Don’t ban the bomb
“War,” Georges Clemenceau supposedly said, “is too serious a matter to be left to military men.” Maybe it’s time for someone to say that peace is too serious a matter to be left to pacifists.
The thought comes to mind on news that a little-known organization called the International Campaign to Abolish Nuclear Weapons (ICAN) has won this year’s Nobel Peace Prize. The NGO, founded just a decade ago, was cited by Oslo “for its work to draw attention to the catastrophic humanitarian consequences of any use of nuclear weapons and for its groundbreaking efforts to achieve a treaty-based prohibition of such weapons.”
This makes ICAN that very familiar creature—another tediously bleating “No Nukes” outfit, much like the Pugwash Conferences that won the prize in 1995—with one big twist. ICAN doesn’t just want to get rid of nuclear weapons by the usual voluntary means.
It set out to ban them outright.
In July, delegates from 122 countries voted in favor of an 11-page treaty that would ban the development, testing, building, acquisition, possession, transfer or threatened use of nuclear weapons, much as biological and chemical weapons are now banned. The treaty is supposed to enter into legal force if 50 states ratify the deal. So far, only Guyana, Thailand and the Vatican have done so.
As a matter of international policy this is a non-starter. None of the world’s nine known nuclear powers—from the United States to North Korea—participated in the treaty-making process, none participated in the vote, and none accept its outcome.
As a matter of politics, the Nobel Committee has managed to put the Trump administration, for once, on the right side of all the world’s major powers—surely not what the Norwegians intended. Even perennially pacifist Japan didn’t participate in negotiations, a telling sign the country is keeping its nuclear options open in the age of Kim Jong Un.
But ICAN knows it’s playing a long game, trying to create a notional legal proscription that over time will gain popular, moral and ultimately political currency in law-abiding democratic states. It could even happen sooner than many people think if British Labour leader Jeremy Corbyn, long a nuclear-disarmament activist, becomes prime minister. Maybe he’ll someday win a Nobel Peace Prize, too.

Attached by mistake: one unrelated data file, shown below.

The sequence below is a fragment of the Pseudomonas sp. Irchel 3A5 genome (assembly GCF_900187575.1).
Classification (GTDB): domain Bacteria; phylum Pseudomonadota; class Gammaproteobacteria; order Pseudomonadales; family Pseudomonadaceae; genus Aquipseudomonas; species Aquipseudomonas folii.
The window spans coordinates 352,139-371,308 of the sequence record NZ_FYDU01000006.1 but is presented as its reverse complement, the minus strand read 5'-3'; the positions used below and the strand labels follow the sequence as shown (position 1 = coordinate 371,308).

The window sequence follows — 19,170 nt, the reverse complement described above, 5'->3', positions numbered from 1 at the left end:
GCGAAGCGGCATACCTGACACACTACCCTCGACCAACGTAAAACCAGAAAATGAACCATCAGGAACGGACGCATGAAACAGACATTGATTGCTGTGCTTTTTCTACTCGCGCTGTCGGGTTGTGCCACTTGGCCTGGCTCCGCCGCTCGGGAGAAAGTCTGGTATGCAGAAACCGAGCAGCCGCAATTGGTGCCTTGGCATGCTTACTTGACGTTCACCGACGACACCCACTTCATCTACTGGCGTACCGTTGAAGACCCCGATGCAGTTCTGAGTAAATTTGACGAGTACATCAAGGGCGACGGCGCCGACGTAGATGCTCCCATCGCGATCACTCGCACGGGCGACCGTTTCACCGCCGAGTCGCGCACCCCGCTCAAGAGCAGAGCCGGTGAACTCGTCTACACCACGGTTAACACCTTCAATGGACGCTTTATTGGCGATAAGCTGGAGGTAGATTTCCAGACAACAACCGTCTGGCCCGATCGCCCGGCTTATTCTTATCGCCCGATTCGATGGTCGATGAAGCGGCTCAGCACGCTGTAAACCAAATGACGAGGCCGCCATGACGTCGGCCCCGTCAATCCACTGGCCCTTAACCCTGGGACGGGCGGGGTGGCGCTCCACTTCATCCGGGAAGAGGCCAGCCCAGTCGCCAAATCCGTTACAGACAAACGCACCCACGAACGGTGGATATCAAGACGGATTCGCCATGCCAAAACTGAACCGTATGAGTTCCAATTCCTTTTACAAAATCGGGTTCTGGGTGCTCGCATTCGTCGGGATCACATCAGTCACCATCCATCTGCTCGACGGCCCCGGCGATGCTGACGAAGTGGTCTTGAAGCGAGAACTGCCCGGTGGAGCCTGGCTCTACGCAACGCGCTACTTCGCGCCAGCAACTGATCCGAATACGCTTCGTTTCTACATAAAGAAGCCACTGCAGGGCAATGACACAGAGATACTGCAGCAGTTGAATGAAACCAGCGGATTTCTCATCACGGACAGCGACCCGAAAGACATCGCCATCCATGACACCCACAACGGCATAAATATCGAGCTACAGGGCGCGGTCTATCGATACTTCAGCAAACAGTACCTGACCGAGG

That’s the problem with a prize that, as Jay Nordlinger observed in his 2012 history of the award Peace, They Say has generally confused the cause of pacifism with the cause of peace. Does anyone today remember what genuine, durable and historic contributions to world peace were made by Norman Angell, Robert Cecil, Emily Balch or Alva Myrdal—prize winners all? And how would those contributions stack up against the record of, say, the 82nd Airborne Division at Normandy?
More dangerously, the peace prize has nourished the flame of an idea that should have gone out for good 76 years ago—namely that disarmament, particularly by democracies in the name of setting a good global example, is an essential ingredient of peace.
Walter Lippmann, nobody’s idea of a rightwing reactionary, put his finger on the problem in the tragic wake of another supposedly golden era of arms control. “The disarmament movement,” he wrote in 1943, proved “tragically successful in disarming the nations that believed in disarmament.” In the name of peace, the good left themselves increasingly defenseless, their allies and dependents increasingly anxious, their rivals and enemies increasingly ambitious and, in time, violent.
“The generation which most sincerely and elaborately declared that peace is the supreme end of foreign policy got not peace,” Lippmann added, “but a most devastating war.”
One of the supposed paradoxes of our day is that the past quarter-century has been a golden age of nuclear disarmament. From a mid-1980s peak of more than 70,000 warheads worldwide we’re down to fewer than 15,000. South Africa, Ukraine, Kazakhstan and Belarus all voluntarily abandoned their nuclear weapons at the end of the Cold War.
Yet none of this has made the free world safer. Ukrainians can rue their 1994 decision to abandon their nuclear arsenal as the reason Vladimir Putin felt free to invade in 2014. The United States withdrew its tactical nuclear weapons from South Korea in 1991 as a peace-building measure. So much for that. Seoul, Taipei and Tokyo are very quietly mulling their nuclear options as doubts about the reliability of U.S. guarantees grow. So is Saudi Arabia in the face of Iran’s nuclear ambitions, or at least it was during the previous administration.
Throughout the Cold War, non-winners of the Nobel Peace Prize such as Harry Truman, Dean Acheson, Winston Churchill, Richard Nixon, Margaret Thatcher, Helmut Schmidt, Ronald Reagan and George H.W. Bush prevented another world war by ignoring the anti-nuclear idealism that animates ICAN. What a shame that a name as prestigious as Nobel should entrust the cause of peace to its most incompetent and—if heeded—dangerous practitioners. Bret Stephens is a New York Times columnist.